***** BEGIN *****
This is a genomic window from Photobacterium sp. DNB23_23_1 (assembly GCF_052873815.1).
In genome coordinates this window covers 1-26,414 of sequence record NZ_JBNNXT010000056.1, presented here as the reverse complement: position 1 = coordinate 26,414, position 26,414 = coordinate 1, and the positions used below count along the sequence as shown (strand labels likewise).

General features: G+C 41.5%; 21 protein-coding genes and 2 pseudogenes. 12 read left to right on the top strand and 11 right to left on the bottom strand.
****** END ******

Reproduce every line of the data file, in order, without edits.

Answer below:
This is a genomic window from Photobacterium sp. DNB23_23_1 (assembly GCF_052873815.1).
In genome coordinates this window covers 1-26,414 of sequence record NZ_JBNNXT010000056.1, presented here as the reverse complement: position 1 = coordinate 26,414, position 26,414 = coordinate 1, and the positions used below count along the sequence as shown (strand labels likewise).

General features: G+C 41.5%; 21 protein-coding genes and 2 pseudogenes. 12 read left to right on the top strand and 11 right to left on the bottom strand.